CANBERRA -- Aid groups and watchers are applauding the Turnbull Government for starting to fill the gap left by U.S President Donald Trump in developing nations by pledging more than $30 million for reproductive health services for women and girls at a major family planning summit in London.
The new commitments - which have also been welcomed by Labor - were announced by Australia's Ambassador for Women and Girls, Sharman Stone, at a international donor summit which is expected to received more than $2.5 billion in pledges overall.
While Australia's pledges - $33.5 million over four years - have been welcomed, they pale next to Canada's $241.5 million overnight pledge for sexual and reproductive health and rights (SRHR) funding.
Canada has a feminist international assistance policy, a leadership position which targets gender equality and the empowerment of women and girls.
Australia's pledges come after the Turnbull Government had been heavily criticised by aid groups for quietly halving the aid budget for family planning over three years.
In fact, all of the pledges are seen as a counter to Trump's January announcement of his reintroduction of the global gag rule that stops U.S government departments and international aid groups from receiving U.S aid if they provided information, counselling, or referrals related to abortion.
In a statement on Wednesday, Foreign Minister Julie Bishop revealed the money would be targeted at the Pacific through a specific new $30 million partnership with the UN Population Fund (UNPFA).
"Through this new program, the Australian Government and UNFPA will work with our Pacific partners to reduce the unmet need for family planning towards zero by 2030."
Foreign Minister Julie Bishop
Australia has also announced a contribution of $3.5 million to support UNFPA Supplies. This an increase to the standard pledge to UNFPA from the Australian government. $2.5 million was provided in 2016.
"UNFPA Supplies is a vital mechanism providing essential drugs that save the lives of thousands of women and babies in developing countries each year."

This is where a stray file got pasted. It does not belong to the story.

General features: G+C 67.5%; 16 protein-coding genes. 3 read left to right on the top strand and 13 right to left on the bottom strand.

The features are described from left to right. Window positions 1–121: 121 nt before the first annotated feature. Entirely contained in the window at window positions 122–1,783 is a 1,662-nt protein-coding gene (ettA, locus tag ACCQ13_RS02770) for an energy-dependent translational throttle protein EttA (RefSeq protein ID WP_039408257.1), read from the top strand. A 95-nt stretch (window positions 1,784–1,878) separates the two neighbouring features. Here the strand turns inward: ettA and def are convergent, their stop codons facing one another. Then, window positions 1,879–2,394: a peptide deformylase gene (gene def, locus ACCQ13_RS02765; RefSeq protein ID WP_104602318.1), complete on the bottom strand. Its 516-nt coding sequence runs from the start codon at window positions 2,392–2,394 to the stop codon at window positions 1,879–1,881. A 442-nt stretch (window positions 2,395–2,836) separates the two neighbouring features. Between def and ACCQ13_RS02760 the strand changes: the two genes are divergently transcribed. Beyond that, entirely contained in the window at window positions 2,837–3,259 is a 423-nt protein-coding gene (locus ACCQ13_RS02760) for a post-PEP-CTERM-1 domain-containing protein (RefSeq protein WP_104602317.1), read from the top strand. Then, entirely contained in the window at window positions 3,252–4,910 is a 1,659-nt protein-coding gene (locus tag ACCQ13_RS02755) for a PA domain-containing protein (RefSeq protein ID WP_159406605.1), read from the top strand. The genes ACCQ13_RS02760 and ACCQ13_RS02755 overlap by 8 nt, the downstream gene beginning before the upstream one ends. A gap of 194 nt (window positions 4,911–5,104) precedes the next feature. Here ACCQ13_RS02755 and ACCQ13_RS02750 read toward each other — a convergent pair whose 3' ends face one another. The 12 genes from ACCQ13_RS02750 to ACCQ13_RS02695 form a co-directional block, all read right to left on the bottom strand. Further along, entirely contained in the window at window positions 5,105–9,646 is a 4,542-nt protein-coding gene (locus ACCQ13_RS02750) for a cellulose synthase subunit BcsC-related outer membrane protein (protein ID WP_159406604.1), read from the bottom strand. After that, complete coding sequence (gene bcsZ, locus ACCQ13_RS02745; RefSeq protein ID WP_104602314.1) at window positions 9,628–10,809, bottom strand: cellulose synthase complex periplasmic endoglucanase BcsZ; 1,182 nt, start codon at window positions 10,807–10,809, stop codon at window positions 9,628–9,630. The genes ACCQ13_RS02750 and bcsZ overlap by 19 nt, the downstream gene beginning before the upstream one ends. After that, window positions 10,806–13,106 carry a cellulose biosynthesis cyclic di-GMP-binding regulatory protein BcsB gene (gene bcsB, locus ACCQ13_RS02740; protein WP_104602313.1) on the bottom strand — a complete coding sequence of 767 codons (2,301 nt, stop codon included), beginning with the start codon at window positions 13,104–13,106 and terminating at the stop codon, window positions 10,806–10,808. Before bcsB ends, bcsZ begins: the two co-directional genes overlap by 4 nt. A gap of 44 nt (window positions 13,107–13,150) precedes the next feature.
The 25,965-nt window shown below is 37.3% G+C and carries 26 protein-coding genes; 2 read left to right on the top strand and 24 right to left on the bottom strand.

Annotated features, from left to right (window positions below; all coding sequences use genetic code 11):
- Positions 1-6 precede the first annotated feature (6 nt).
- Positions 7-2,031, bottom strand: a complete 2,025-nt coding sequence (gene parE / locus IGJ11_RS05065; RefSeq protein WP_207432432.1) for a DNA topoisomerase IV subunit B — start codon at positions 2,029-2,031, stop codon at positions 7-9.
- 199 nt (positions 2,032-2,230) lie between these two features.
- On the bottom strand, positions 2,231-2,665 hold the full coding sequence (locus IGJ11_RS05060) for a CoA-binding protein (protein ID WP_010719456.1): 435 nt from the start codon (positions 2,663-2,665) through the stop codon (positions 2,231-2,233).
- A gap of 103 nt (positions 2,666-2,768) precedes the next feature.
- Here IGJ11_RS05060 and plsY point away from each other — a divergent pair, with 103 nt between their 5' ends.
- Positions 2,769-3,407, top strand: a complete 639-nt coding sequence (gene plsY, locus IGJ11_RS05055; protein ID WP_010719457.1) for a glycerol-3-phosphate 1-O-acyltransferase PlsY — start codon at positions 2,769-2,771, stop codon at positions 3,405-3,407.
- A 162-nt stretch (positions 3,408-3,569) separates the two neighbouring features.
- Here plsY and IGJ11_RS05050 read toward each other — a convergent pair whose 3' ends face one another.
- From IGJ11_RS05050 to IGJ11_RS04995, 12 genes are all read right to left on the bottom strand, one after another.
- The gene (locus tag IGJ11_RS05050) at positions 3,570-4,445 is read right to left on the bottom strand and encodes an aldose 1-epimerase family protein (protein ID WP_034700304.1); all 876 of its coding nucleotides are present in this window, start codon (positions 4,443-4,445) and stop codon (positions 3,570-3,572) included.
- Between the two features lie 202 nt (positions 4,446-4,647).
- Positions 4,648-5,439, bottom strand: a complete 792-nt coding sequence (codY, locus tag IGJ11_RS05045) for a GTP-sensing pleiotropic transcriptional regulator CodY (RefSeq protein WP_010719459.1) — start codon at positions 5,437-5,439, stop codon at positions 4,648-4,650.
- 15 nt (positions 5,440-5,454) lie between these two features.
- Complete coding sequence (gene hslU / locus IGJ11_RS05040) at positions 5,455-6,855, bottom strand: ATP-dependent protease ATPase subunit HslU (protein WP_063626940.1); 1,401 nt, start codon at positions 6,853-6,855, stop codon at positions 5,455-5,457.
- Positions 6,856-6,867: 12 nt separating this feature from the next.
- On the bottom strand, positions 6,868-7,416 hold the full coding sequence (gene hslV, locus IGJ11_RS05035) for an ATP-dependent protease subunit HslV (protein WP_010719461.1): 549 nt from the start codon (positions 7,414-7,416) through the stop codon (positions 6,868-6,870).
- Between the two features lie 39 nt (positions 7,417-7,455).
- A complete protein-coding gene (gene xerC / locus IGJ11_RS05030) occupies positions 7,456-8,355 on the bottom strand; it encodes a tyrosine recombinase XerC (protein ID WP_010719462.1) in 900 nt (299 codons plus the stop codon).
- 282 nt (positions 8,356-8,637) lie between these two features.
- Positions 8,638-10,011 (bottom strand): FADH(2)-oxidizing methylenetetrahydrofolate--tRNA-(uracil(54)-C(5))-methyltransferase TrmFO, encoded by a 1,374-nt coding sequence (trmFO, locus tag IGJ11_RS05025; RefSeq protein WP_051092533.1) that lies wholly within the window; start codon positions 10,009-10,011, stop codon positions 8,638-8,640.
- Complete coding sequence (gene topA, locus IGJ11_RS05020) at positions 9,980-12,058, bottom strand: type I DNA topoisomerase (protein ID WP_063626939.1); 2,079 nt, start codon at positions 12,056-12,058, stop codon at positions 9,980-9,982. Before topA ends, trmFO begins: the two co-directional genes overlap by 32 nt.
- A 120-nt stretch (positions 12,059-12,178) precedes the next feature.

Foreign Minister Julie Bishop
Labor's international development spokeswoman, Claire Moore, told HuffPost Australia the pledges are a "valuable first step". She is concerned the international pledges won't meet what President Trump has taken out of the aid pool of funding because of the global gag rule's reintroduction.
"I think it is really important that Australia was seen alongside the nations taking a role," she said.
"I don't think it goes far enough and I don't think it does catch up to the reductions we have had.
"But it is more important to celebrate that we have made this commitment."
Senator Moore said the combined pledges send a message to President Trump about issues of poverty, inequality and women's rights.
"This international response goes a way towards saying 'yes we see this and we will continue to respond,'" she said.
"But I think if you are weighing it all up, the lack of the U.S engagement will continue to bedevil ongoing success in this place.
"It also reinforces the incredibly negative message from the current government of the U.S that women and women's rights are not important."
Elaine Pearson from Human Rights Watch has told HuffPost Australia the commitments are promising.
"These new commitments are an excellent start, especially since there have been drastic cuts to sexual and reproductive health funding over the last few years," she said.
"UNFPA, in particular, has been hard hit by the U.S. cuts to aid under Trump, so it's great to see Australia stepping up and making investments that will save lives."
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